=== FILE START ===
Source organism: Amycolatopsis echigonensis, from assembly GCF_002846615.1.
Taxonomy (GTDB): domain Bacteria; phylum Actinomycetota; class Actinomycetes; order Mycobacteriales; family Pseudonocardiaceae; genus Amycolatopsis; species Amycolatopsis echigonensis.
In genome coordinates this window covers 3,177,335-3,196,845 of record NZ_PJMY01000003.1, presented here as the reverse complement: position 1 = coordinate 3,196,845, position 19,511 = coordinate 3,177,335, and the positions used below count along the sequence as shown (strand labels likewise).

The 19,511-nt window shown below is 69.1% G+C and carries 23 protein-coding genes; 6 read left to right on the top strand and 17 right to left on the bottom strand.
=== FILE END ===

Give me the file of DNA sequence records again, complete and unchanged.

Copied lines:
Source organism: Amycolatopsis echigonensis, from assembly GCF_002846615.1.
Taxonomy (GTDB): domain Bacteria; phylum Actinomycetota; class Actinomycetes; order Mycobacteriales; family Pseudonocardiaceae; genus Amycolatopsis; species Amycolatopsis echigonensis.
In genome coordinates this window covers 3,177,335-3,196,845 of record NZ_PJMY01000003.1, presented here as the reverse complement: position 1 = coordinate 3,196,845, position 19,511 = coordinate 3,177,335, and the positions used below count along the sequence as shown (strand labels likewise).

The 19,511-nt window shown below is 69.1% G+C and carries 23 protein-coding genes; 6 read left to right on the top strand and 17 right to left on the bottom strand.